Accounting and bookkeeping for small business – a small business accounting guide - Robinsons London

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Accounting and bookkeeping for small business – a small business accounting guide

Accounting & Bookkeeping

This post is just one part of a 12-part small business accounting guide to setting up a new business. Download the full business set-up guide to discover everything you need to know about satisfying HMRC and steering clear of any unwanted penalties and fines. 

Most operators of a new and growing business have a flair for the environment in which the business operates. They may be a great salesperson, an outstanding mechanic, carpenter, solicitor, or inventor. Unfortunately, most people don’t like to keep the books. As an owner of a business, you must remember that your company’s books and financial statements represent a score sheet which tells how you are progressing, as well as an early warning system which lets you know when and why the business may be going amiss. Financial statements and the underlying records will provide the basis for many decisions made by outsiders such as banks, landlords, potential investors and trade creditors, as well as taxing authorities and other governing bodies. The necessity for good, well-organised financial records cannot be over-emphasised. One of the greatest mistakes made by owners of small businesses is not keeping good financial records and making improper or poor business decisions based on inadequate information.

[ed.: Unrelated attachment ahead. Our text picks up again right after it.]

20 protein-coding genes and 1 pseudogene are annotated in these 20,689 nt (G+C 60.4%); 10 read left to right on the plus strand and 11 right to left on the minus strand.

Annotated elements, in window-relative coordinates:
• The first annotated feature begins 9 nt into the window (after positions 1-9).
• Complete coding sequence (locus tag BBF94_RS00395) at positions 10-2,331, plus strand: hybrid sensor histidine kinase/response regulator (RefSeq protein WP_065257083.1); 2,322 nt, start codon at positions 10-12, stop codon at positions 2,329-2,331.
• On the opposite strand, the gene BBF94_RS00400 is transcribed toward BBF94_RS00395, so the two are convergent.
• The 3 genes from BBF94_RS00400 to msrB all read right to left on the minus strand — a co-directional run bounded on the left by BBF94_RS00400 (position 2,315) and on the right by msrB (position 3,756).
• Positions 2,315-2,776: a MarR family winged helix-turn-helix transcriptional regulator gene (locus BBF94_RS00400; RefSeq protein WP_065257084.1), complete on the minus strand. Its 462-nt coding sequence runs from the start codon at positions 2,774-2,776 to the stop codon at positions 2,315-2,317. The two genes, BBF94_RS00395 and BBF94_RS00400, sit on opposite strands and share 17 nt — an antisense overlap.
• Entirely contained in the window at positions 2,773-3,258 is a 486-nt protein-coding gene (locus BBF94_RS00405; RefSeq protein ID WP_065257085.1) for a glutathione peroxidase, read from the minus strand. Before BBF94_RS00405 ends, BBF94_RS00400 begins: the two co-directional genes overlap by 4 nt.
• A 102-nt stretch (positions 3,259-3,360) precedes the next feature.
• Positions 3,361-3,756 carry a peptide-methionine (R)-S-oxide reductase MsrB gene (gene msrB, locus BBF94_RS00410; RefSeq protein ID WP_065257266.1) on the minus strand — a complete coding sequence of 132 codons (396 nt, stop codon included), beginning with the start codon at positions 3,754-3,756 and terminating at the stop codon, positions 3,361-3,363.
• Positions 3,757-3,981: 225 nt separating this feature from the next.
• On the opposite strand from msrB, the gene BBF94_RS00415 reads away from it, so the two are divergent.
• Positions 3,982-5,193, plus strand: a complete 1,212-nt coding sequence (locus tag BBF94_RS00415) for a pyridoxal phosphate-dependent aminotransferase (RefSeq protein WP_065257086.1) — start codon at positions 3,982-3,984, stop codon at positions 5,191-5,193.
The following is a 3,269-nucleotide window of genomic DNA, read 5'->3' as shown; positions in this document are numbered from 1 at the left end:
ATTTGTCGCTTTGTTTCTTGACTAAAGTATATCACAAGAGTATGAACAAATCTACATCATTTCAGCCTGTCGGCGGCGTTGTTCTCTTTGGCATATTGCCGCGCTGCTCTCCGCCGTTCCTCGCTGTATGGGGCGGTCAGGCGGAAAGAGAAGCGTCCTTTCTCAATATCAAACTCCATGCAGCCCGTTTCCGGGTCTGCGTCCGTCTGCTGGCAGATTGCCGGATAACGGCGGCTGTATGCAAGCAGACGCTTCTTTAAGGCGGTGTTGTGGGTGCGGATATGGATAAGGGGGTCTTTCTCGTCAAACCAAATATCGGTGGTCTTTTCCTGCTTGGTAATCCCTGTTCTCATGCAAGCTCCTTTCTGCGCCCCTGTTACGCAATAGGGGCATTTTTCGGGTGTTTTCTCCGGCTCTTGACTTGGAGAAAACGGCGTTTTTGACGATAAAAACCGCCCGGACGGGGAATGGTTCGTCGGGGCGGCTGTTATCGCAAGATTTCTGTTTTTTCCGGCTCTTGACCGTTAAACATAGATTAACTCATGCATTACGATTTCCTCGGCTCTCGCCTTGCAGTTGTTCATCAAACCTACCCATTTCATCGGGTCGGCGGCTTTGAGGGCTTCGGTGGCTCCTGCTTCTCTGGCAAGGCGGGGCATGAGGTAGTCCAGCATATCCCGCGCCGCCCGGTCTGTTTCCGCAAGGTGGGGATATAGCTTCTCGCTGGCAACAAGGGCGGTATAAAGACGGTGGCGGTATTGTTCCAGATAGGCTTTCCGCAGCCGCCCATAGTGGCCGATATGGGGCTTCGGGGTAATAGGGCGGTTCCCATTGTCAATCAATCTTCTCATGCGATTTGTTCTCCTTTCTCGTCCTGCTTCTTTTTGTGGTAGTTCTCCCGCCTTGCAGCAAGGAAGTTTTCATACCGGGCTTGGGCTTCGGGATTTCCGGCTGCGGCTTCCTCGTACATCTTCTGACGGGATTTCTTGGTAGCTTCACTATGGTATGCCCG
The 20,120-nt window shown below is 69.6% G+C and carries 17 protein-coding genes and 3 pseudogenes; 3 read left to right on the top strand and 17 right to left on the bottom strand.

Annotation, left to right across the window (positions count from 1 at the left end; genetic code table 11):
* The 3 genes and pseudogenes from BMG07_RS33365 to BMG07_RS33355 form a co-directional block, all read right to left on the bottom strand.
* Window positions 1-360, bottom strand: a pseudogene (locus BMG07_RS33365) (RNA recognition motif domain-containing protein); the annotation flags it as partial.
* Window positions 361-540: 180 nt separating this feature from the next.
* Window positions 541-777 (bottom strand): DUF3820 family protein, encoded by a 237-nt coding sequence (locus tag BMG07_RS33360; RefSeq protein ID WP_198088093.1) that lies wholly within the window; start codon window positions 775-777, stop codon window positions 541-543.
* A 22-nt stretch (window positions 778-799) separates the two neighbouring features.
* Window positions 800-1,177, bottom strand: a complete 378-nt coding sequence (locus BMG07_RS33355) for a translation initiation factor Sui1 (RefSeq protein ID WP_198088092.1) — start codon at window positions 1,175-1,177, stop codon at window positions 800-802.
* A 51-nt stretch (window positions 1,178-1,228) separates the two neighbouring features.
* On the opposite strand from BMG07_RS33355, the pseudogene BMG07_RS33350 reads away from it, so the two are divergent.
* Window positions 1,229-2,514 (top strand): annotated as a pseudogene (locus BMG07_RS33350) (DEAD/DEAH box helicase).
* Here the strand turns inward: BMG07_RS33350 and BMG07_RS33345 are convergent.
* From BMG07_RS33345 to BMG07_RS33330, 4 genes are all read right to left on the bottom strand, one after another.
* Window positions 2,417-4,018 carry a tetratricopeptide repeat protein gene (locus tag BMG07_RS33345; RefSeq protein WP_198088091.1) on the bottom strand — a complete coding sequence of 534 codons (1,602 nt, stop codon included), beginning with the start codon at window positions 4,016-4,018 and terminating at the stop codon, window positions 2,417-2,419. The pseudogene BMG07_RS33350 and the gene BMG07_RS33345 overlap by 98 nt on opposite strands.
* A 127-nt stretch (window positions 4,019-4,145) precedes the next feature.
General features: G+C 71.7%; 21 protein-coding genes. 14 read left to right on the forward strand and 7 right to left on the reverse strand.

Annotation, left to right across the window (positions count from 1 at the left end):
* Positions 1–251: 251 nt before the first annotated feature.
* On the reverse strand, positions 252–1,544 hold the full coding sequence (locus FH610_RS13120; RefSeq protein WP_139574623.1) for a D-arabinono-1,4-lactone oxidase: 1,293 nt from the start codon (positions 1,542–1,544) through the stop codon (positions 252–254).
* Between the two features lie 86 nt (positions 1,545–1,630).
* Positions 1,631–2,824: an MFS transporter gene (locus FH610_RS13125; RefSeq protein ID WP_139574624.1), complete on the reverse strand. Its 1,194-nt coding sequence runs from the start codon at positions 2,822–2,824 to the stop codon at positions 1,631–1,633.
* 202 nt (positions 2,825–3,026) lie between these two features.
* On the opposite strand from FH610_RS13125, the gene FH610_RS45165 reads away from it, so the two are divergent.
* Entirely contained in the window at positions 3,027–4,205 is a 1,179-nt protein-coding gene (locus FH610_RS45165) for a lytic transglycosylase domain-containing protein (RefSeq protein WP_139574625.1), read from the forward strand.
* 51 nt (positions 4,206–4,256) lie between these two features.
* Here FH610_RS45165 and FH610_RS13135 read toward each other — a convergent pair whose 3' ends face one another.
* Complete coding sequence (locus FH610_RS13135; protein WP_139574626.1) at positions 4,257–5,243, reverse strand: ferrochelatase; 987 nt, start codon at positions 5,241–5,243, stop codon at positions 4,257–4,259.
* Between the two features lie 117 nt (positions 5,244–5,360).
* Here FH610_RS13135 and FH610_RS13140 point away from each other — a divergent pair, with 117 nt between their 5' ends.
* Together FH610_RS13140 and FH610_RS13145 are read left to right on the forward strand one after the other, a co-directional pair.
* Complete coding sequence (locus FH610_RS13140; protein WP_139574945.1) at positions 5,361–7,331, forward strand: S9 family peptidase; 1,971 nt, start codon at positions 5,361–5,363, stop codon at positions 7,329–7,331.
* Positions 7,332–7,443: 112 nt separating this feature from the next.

Quality financial information does not necessarily translate into complicated bookkeeping or accounting systems. Far too often owners of businesses become overwhelmed by their accounting system to the point where it is of no use to them. An accounting or book-keeping system is like any tool used in your business; it needs to be sophisticated enough to provide the information you need to run your business and simple enough for you to run it (or supervise the book-keeper). Questions you should ask in developing an accounting and financial reporting system are:

  1. Who will be the users of the financial information?
  2. What questions do I need answered to manage the business?
  3. What questions should be answered for HMRC authorities? It should be noted that HMRC are increasingly making Business Records Checks of those businesses they reckon could have poor records

As your business grows, you should work closely with your accountant to ensure that your accounting system is providing you with appropriate information.